Best known for their super slow movements and cute but creepy faces, sloths are a unique kind of mammal exclusive to Southern and Central America. There are two different families of sloths—two-toed sloths and three-toed sloths. Aside from the number of claws they have, the two types can also be distinguished via their faces. Two-toed sloths have bigger eyes and a lighter, more tousled coat, while three-toed sloths have the famous dark facial markings that make it look like they’re always smiling.
Between the two families, there are six total species of sloth. They live mainly in South America in Brazil, Venezuela, Colombia, Peru, and Bolivia. However, there are some that live further north in Costa Rica and Panama. Sloths stick to one type of habitat: lowland rainforests. They spend the vast majority of their time in the rainforest canopies, using trees as their food and shelter.
Sloths have an uncommonly slow metabolism. When a sloth eats, the time its body takes to convert that food source into energy is far longer than the average mammal of its size. Because of this and their low-calorie diet of leaves, sloths are always low on energy, so they need to be conservative in how they use it. They move slowly, stay within a small home range, and only relieve themselves once a week.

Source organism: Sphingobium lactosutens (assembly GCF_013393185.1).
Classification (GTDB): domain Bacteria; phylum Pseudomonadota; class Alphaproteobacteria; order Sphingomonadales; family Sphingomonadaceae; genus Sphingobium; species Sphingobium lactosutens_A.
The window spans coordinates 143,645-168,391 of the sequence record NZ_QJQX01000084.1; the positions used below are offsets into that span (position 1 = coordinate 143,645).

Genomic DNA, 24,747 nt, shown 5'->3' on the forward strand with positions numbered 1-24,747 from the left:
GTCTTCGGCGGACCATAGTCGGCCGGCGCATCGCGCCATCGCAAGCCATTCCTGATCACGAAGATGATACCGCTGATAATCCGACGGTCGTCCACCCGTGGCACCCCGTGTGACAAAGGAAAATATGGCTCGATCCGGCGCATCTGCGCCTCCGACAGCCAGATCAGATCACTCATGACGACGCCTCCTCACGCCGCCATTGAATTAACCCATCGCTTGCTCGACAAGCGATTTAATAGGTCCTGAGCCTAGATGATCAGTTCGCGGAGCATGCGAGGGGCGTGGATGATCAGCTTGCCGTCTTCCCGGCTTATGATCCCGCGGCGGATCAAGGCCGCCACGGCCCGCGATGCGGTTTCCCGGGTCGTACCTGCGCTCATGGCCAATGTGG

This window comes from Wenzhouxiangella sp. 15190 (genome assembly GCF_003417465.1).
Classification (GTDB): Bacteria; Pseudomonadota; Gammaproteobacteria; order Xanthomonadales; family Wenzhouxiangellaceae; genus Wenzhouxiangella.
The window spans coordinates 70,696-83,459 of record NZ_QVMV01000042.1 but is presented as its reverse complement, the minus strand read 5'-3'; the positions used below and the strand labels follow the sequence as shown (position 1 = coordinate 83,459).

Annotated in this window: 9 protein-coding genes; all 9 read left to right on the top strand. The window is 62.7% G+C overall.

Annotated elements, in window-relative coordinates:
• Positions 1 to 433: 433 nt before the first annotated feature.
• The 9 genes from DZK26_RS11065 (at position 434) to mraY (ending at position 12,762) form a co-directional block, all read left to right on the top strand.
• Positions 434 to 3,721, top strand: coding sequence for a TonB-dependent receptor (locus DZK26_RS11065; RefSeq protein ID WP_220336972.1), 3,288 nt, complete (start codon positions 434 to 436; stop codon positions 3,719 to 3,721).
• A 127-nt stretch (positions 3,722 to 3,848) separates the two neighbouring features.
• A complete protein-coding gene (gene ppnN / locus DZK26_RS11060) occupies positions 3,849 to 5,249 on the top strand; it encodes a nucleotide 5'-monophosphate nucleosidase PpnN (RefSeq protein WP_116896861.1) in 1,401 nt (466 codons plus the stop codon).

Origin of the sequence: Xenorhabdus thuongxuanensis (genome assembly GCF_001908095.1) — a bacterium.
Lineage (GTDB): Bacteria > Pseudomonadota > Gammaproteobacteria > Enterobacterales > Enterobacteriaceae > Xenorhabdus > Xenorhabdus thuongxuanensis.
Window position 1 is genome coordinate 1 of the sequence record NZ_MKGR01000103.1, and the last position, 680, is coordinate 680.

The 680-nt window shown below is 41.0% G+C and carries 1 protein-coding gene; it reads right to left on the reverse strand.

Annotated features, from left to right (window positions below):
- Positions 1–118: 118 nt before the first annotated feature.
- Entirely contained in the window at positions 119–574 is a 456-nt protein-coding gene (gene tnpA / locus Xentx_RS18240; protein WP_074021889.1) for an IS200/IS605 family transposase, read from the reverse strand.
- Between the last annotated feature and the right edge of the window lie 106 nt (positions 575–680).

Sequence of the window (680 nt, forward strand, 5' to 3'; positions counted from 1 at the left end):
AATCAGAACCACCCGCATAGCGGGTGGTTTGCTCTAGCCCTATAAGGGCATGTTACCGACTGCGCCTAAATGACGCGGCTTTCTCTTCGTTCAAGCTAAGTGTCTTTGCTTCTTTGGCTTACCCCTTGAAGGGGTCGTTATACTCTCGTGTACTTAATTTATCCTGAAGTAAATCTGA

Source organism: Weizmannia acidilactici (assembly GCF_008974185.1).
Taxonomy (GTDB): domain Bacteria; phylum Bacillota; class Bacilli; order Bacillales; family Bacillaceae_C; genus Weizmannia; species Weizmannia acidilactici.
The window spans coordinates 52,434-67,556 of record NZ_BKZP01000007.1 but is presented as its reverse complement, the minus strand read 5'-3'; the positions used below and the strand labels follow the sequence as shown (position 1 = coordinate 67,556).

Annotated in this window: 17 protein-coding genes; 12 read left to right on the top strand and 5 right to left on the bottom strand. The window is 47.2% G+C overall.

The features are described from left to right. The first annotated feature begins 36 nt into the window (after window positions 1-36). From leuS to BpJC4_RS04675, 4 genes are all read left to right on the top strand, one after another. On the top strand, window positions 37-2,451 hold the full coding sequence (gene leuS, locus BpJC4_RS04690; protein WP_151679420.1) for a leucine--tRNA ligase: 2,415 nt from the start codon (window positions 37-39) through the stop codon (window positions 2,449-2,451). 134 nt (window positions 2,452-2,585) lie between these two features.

Another reason for their slowness is their eyesight—despite living in trees, sloths have such poor eyesight that they’re almost blind in certain levels of light. To avoid falling from the trees too often, they move slowly to make sure their footing is secure. This isn’t a foolproof strategy, however, since sloths fall from trees around once a week. Luckily, they can fall up to 100 feet without getting injured.